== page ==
Siccing T Cells on Malaria

27 August 2002 (All day)

Plasmodium falciparum. Stimulating cells instead of antibodies may be the key to a vaccine.

Most efforts to find a vaccine against malaria have tried to spur the immune system to make antibodies that seek out the parasite and mark it for destruction. But that's a daunting challenge. Now, a small study finds early promise in an alternative approach: a vaccine that triggers an immunological response mediated by immune cells without the production of antibodies.

The idea behind an antibody vaccine is that injections of proteins from the malaria parasite will urge the immune system to make antibodies. If vaccinated people become infected, these existing antibodies can leap into action and attack the parasite. The problem is the parasite can sport at least 5000 proteins, and many of these come in multiple variations. Worse, the parasite displays different proteins on its surface during the stages of its life, so a vaccine may not work at all times.

A team led by molecular immunologist Michael Good of the Queensland Institute of Medical Research in Brisbane, Australia, decided to try an entirely different approach: stimulating the production of immune cells called T lymphocytes. Once exposed to the parasite, these cells can recognize and kill infected red blood cells. The researchers injected five volunteers with red cells taken from people previously infected with an easily treatable strain of the malaria parasite Plasmodium falciparum. Participants were given antimalarial medicines after each treatment.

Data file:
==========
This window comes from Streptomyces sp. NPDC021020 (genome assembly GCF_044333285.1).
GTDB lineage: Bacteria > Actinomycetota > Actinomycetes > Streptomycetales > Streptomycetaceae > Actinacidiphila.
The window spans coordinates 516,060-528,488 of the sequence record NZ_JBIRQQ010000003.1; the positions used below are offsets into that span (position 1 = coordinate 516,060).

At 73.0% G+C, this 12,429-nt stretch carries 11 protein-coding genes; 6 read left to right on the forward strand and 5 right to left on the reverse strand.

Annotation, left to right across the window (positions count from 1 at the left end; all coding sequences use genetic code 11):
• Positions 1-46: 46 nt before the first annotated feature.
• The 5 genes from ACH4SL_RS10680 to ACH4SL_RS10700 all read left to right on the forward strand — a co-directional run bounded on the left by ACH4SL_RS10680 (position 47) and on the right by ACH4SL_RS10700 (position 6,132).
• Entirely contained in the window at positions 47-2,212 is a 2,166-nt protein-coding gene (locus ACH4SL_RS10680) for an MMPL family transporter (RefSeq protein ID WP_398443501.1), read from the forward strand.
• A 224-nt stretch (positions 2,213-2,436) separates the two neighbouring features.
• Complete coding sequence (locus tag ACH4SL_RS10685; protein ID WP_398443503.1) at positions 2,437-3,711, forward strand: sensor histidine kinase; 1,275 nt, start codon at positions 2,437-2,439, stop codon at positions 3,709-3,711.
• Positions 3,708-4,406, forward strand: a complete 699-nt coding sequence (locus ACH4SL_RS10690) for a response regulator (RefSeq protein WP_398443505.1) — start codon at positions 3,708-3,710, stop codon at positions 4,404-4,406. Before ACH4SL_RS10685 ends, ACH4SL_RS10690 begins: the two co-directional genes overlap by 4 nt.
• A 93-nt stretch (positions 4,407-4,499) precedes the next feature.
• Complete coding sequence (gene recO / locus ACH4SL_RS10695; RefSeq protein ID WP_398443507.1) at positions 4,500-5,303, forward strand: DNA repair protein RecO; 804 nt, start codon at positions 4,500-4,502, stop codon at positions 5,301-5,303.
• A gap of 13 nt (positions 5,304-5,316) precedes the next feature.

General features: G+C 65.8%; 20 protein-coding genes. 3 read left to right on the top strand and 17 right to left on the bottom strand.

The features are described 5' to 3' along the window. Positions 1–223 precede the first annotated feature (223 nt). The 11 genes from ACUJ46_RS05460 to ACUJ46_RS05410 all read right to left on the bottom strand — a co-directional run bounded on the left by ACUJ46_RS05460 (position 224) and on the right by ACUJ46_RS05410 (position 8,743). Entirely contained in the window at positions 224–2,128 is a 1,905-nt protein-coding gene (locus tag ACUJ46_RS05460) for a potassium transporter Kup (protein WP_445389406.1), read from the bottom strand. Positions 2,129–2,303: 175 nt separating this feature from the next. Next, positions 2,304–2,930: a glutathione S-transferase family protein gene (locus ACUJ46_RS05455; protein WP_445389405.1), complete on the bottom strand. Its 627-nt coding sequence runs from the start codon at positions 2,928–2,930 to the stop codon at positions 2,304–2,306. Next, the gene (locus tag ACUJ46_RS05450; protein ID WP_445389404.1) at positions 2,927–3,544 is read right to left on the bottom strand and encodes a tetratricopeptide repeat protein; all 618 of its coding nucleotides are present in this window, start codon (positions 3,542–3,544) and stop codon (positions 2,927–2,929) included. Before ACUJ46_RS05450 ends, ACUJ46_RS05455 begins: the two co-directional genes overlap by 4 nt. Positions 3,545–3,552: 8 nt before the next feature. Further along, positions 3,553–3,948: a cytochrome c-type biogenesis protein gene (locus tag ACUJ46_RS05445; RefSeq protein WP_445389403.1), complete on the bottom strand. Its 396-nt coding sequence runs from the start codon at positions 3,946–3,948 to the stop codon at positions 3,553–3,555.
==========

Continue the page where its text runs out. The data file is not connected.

Although the volunteers did not develop symptoms of malaria, they were clearly fighting the infection. Levels of parasite DNA in their blood jumped about a week after the first infection, as did the concentration of T cells. But by the fourth inoculation, parasite DNA was no longer detectable, indicating that the parasite's growth had been halted, the team reports in the 24 August issue of The Lancet. Additional experiments confirmed that the parasite was stopped by T cells, not by antibodies.

"These findings open new roads for understanding immunity to Plasmodium falciparum and developing new strategies for malaria vaccines," says malaria expert Dror Baruch of the Laboratory of Parasitic Diseases at the National Institute of Allergy and Infectious Diseases in Bethesda, Maryland.

Related sites
Michael Good's site
Malaria info from the U.S. Centers for Disease Control and Prevention
Malaria research (including vaccine research) at NIAID

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